On the other end of the spectrum, Texas passed a law in 2019 banning any city or county from imposing rent control. The Texas ban has similarities to Arizona's prohibition on local rent control ordinances. Landlords have full authority to raise rents without any price restrictions.

Florida is another state that preempts cities and counties from enacting rent regulations. The Florida statute states that no law can control rents unless units are subsidized by federal or state funds. There have been some recent local efforts in Miami to repeal the statewide preemption, but they have not succeeded so far.

Resources for Arizona Tenants

While rent control laws do not currently exist in Arizona, there are some resources available for tenants who are facing unaffordable rent increases:

Landlord/Tenant Organizations

  • Arizona Tenants Advocates: A nonprofit organization that provides counseling, education, and support for tenants. They can help tenants negotiate with landlords on rent increases.
  • Community Legal Services: Provides free legal help for low-income Arizonans, including services related to housing and evictions.
  • Local tenant unions: Some cities have grassroots tenant unions or associations that can provide support in disputes with landlords.

Rental Assistance 

  • Section 8 Housing Vouchers: A federal program that provides vouchers to pay a portion of rent for low-income tenants. Can limit how much tenants pay towards rent.
  • Emergency Rental Assistance: Some Arizona cities and counties have emergency rental assistance programs or nonprofits that help with a security deposit or first month's rent.


  • Resolving disputes with landlords through mediation services can sometimes lead to a compromise on proposed rent increases.

The key is for tenants to know their rights, carefully review their lease terms, document all correspondence with landlords, and seek assistance early on in disputes over rent increases they cannot afford. While Arizona may not have rent control now, there are still resources tenants can turn to for help.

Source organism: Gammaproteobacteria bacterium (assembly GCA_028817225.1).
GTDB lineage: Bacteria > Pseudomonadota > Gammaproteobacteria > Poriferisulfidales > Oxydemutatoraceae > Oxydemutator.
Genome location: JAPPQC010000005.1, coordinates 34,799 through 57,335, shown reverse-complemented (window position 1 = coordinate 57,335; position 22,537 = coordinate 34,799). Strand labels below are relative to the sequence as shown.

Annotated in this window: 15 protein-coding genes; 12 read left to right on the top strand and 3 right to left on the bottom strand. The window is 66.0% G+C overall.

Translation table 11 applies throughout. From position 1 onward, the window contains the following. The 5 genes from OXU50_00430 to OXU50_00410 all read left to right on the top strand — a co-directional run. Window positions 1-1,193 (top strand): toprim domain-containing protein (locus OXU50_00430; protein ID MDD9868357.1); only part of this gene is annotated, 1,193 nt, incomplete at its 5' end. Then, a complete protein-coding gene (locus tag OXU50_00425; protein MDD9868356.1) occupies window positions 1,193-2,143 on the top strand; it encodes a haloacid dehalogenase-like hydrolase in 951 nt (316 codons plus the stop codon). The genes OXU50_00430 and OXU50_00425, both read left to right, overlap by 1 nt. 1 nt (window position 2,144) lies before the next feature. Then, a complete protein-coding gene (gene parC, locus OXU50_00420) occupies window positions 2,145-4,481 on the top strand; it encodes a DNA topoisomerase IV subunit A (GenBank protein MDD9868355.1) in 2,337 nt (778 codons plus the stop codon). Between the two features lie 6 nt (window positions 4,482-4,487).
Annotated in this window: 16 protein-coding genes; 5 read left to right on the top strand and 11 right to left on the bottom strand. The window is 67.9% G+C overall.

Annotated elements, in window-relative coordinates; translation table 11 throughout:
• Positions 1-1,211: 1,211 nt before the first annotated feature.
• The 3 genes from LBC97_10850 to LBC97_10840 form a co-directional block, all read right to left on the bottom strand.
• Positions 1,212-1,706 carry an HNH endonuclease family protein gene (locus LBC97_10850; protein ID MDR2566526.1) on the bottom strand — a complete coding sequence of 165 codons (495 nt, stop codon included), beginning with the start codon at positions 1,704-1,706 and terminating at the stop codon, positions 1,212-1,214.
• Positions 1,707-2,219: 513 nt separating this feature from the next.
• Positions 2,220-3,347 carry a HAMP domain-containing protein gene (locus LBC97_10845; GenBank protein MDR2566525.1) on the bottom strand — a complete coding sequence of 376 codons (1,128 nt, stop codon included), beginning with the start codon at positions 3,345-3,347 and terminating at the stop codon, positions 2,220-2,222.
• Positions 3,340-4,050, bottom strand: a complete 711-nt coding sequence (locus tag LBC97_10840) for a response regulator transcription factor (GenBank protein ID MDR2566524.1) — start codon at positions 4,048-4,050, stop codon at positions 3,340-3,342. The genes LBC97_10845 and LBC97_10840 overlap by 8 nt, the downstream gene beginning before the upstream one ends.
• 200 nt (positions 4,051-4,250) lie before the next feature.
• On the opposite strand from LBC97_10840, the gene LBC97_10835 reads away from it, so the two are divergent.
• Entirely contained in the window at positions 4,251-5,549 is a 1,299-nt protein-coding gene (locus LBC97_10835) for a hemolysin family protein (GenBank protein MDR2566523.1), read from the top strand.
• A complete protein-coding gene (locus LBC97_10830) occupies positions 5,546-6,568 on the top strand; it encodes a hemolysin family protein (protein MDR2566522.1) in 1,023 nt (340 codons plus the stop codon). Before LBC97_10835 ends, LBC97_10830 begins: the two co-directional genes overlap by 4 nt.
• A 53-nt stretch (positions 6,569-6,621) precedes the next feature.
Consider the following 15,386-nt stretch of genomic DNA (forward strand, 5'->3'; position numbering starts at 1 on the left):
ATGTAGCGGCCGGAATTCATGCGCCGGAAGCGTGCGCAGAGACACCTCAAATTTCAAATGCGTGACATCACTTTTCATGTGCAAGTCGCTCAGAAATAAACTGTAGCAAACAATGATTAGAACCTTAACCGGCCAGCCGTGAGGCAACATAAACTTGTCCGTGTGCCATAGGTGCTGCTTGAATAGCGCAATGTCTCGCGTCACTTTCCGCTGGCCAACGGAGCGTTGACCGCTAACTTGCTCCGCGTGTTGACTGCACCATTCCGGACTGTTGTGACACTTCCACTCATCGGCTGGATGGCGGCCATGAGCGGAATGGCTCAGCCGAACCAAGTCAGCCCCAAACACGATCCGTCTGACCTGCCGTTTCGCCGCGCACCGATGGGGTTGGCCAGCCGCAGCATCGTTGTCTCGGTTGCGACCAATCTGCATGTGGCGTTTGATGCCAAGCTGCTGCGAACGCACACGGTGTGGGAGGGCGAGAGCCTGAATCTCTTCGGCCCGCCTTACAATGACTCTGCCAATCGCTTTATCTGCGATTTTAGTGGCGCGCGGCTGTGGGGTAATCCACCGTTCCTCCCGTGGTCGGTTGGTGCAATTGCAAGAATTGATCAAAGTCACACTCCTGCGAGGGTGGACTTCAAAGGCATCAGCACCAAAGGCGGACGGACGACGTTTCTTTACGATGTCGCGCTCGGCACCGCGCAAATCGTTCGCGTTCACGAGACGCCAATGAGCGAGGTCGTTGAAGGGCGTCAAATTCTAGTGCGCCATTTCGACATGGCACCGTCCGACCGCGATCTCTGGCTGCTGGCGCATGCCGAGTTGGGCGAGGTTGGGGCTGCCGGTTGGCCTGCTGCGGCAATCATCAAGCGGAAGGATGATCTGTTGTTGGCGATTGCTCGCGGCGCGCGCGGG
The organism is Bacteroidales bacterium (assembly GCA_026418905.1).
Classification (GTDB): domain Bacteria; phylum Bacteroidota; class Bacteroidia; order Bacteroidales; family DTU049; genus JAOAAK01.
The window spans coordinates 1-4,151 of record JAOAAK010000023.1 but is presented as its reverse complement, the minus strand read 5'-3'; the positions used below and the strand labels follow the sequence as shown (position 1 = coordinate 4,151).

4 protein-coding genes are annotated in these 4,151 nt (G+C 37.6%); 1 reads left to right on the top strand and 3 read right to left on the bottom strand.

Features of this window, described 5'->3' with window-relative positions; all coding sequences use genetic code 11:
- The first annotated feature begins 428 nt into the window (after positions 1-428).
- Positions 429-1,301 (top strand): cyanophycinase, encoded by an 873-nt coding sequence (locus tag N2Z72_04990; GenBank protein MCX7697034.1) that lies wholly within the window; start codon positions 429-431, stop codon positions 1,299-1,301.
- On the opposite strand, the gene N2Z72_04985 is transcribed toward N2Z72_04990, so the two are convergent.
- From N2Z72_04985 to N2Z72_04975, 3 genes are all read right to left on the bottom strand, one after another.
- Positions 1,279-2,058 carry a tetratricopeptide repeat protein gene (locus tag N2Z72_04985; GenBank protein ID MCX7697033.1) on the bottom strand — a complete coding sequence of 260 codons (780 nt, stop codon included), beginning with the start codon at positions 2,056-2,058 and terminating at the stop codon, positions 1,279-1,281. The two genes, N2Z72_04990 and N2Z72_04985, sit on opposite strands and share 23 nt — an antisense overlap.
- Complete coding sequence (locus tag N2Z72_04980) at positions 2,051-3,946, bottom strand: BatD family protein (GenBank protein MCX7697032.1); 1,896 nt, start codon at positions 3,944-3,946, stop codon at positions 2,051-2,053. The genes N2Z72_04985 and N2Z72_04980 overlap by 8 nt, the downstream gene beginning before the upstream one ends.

Key Takeaways

  • Arizona does not have any statewide rent control laws, prohibiting cities and counties from imposing their own caps on rent increases, allowing landlords to raise rents without any legal limitations.
  • Especially in urban areas like Phoenix, Tucson, and Flagstaff, renters have experienced significant rent hikes, sometimes 10-20% annually, posing affordability challenges for those with fixed or low incomes.
  • Arizona has had a ban on rent control since 1981 (ARS 33-1328), preventing local governments from enacting rent stabilization measures, with unsuccessful attempts at repealing this ban.
  • Recent bills (HB 2086 and HB 2161) have sought to repeal the statewide ban, potentially allowing local governments to cap annual rent increases, aiming for more tenant protections against large rent spikes.
  • Landlords are obligated to maintain habitable living conditions, while tenants have rights such as a habitable dwelling, essential services, privacy, and notice before entry.
  • Rent control is seen as a way to provide stability for tenants, but critics argue it may discourage property maintenance, reduce housing quality, deter tenants from moving as needed, and disincentivize new housing construction.
  • Suggestions for balancing tenant protections with encouraging housing supply include implementing "anti-gouging" measures, tying rent control to local vacancy rates, and exempting new constructions for a period.

Frequently Asked Questions

Can my landlord raise my rent at any time in Arizona?

No, landlords in Arizona must provide proper written notice before raising rent. For month-to-month leases, landlords must give tenants at least 10 days notice. For fixed term leases, rent cannot be raised during the lease period unless specifically allowed in the lease. 

Is there a limit on how much my landlord can raise the rent?

There is currently no limit on rent increases in Arizona. Landlords can raise rents by any amount with proper notice. Some proposed bills aim to cap annual rent increases at 10%.

What are my options if I can't afford a rent increase?

If you cannot afford a rent increase, communicate with your landlord to see if an agreement can be reached. Look for more affordable housing that fits your budget. Seek out financial assistance through government or nonprofit programs. Understand your rights and responsibilities as a tenant.

What are tenant protections in Arizona regarding rent increases? 

Arizona has very limited protections for tenants against rent increases. Landlords can raise rents with proper notice and no limit on the amount. Some cities have additional local ordinances, so check your local laws.

Where can I learn more about tenant rights in Arizona?

Consult the Arizona Residential Landlord Tenant Act, Arizona Tenants Advocates groups, and resources from the Arizona Attorney General's office. Legal aid organizations may also provide assistance.

Featured Tools
Finding and Selecting the Best Tenant
For a $2,000 monthly rental: 1. You lose $1,000 if you have your rental on the market for 15 additional days. 2. You lose $1,000+ for evictions. Learn how to quickly find and select a qualified tenant while following the law.
More Tools